Ethical issues are one of the many concerns of the individuals when deciding to store embryos. Questions on neutrality and concepts of being a “human” rise when talking about storing and preserving embryo and sperm. What these criticizers of embryo storing do not understand is that a baby born out of a frozen embryo is in fact, a “human,” in all definitions of it. Moreover, freezing embryos is not a foreign concept to the people of today since the first embryo freezing procedure was successfully performed and completed way back in 1984. From then, thousands or hundreds of babies have already been born after spending some embryonic stage preservation time in the freezer.

Embryo freezing, preservation, and storing are most commonly done as the next step to people who underwent a successful in vitro fertilization. Most of the time, people who undergo the procedure of in vitro fertilization yield more fertilized eggs than what they need and prefer. Instead of just throwing these embryos away in just a whiff, in vitro patients choose whether to donate these embryos to others’ who need the same treatment, to donate it to medical institutions for research and learning purposes, or to preserve them or freeze them, for their personal use. Some of the reasons why individuals choose to store, freeze, and preserve their embryos are to delay the childbearing for personal preferences, to delay childbearing due to a surgery or an illness such as cancer(women diagnosed with cancer and have plans of childbearing are usually advised to freeze, preserve and store their eggs before undergoing chemotherapy, or radiation therapy since the processes aforementioned have a high potential of decreasing a woman’s fertility), or to preserve the embryos since they are still unsure whether the need and want for another child will arise in the future for IVF.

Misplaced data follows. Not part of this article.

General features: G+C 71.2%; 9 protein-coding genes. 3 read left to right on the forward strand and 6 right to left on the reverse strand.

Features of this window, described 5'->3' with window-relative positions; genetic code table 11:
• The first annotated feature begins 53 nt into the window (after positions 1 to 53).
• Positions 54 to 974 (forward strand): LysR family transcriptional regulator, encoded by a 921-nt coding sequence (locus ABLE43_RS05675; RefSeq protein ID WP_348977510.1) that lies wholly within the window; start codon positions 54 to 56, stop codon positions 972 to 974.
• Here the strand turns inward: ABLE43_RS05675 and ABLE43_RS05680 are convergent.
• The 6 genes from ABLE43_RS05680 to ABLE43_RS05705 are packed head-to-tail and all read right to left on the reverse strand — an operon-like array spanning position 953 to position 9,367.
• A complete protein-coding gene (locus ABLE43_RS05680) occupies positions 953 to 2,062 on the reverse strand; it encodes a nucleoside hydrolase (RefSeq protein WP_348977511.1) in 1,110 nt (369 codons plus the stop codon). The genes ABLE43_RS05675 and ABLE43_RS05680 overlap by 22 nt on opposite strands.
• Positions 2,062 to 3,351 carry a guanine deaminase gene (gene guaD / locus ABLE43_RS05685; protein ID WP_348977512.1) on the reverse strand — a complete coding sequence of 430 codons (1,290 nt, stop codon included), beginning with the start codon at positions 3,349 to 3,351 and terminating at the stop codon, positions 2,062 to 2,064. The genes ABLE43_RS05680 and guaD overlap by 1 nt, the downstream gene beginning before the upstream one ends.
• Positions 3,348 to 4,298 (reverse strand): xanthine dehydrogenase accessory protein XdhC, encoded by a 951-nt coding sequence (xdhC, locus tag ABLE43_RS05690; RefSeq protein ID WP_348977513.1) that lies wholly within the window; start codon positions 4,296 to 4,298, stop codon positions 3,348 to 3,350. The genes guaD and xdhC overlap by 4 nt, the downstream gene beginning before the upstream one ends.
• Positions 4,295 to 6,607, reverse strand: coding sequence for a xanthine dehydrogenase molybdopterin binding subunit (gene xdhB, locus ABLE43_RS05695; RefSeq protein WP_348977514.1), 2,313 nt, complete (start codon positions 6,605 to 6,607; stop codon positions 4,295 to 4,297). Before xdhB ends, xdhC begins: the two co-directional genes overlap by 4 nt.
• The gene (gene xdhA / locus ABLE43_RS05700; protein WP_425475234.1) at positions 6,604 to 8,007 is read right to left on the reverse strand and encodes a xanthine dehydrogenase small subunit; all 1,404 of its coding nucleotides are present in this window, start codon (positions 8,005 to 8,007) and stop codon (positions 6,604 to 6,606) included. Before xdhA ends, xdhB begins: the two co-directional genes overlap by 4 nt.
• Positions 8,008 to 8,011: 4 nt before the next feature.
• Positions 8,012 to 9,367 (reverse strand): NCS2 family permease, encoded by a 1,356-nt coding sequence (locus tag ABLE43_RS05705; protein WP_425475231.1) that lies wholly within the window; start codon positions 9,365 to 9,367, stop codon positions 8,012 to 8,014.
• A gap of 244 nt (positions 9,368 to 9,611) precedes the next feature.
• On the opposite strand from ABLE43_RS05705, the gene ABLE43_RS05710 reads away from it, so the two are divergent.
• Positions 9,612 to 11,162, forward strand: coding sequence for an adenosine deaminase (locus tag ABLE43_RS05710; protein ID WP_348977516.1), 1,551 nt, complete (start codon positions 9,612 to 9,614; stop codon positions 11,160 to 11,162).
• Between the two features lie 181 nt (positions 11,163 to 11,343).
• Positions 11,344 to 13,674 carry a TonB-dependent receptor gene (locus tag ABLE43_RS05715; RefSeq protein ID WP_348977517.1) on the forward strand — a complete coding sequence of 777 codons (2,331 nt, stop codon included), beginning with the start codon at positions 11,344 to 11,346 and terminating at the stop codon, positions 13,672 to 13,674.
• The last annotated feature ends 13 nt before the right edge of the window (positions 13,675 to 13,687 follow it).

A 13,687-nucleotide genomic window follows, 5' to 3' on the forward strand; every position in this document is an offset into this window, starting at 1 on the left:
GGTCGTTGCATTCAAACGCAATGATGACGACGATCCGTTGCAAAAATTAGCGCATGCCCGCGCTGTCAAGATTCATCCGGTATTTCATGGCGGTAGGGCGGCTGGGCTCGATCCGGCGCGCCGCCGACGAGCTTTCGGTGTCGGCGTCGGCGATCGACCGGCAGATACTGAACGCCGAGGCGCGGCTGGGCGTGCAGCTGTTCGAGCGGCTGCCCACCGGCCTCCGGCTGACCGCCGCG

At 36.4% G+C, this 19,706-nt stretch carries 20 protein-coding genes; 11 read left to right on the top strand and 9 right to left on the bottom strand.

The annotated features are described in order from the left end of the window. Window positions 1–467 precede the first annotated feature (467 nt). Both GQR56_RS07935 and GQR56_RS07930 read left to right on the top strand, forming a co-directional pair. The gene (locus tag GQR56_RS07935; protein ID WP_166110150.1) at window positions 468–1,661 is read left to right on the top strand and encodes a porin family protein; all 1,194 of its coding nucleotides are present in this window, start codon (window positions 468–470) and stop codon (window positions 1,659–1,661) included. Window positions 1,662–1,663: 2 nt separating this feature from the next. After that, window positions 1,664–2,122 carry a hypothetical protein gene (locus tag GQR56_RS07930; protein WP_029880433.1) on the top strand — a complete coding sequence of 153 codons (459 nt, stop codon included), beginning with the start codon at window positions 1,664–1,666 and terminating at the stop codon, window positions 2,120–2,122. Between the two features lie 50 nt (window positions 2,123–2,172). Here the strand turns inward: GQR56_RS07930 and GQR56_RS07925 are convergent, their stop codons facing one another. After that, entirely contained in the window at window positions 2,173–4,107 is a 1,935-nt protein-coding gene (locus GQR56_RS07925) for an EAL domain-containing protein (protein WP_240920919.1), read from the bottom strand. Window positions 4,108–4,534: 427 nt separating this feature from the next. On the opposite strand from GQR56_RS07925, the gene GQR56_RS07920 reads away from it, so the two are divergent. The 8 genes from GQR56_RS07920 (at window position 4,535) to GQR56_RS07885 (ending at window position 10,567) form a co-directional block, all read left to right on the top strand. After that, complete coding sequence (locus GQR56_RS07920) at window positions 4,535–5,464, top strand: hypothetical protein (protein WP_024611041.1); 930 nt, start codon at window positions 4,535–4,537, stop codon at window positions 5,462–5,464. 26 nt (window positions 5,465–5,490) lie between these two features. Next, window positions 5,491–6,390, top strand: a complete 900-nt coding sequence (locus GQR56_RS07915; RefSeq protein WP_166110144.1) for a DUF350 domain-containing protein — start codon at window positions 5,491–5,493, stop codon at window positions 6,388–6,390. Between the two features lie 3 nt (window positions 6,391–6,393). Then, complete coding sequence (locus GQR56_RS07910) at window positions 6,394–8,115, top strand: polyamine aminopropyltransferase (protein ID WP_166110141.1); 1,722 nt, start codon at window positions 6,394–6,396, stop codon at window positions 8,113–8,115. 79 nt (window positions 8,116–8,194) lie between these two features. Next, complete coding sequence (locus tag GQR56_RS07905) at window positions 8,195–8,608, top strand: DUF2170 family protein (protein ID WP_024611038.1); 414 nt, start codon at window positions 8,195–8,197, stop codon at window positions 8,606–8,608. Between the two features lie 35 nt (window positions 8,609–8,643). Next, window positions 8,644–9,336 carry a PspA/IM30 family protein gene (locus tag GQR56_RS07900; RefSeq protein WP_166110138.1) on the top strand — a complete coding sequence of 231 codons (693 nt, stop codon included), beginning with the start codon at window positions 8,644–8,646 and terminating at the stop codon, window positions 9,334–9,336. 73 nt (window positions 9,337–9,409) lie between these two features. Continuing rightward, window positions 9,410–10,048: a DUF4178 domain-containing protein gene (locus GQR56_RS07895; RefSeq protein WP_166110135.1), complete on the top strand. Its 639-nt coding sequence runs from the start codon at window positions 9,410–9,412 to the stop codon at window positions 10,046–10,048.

To freeze an embryo would mean that water is drained out of the embryos without killing the cell before storing it at a low temperature. Water needs to be removed as the volume of the water expands as it freezes. Ice formation inside the cell than would cause it to burst and die. The water inside the embryos will then be replaced with antifreeze or a cryo-protectant. The embryos are then cooled slowly and then stored.

The storage medium for these frozen embryos is usually in a liquid nitrogen form. In our laboratory, we have the most recent and state of the art embryo preservation equipment. Our equipment is powered with a cutting-edge technology of vapor phase tanks of liquid nitrogen that does not need and does not depend on the electricity so that we will be able to keep your embryos frozen 24 hours a day, seven days a week. Strict monitoring of these embryos is also implemented 24/7 so that your embryos will certainly be in good hands for many years to come.

When talking about many years to come, how specific than is this long period? In all honesty, there is no knowing when or what the maximum storage or withholding period of these frozen embryos might be. Usually, embryos are stored for 25-30 years, but embryos stored this long are usually unclaimed and will then be thawed out. However, some patients and individuals have come back for their embryos in a 12-year gap and still successfully bear babies.

After explaining the process of storing embryos, there is also the reversal procedure known as thawing. The owner of the embryos are the only ones who can decide whether to thaw his or her embryos out. A formal letter of request in hard copy must be signed by the owner and notarized with one of our staff as a witness.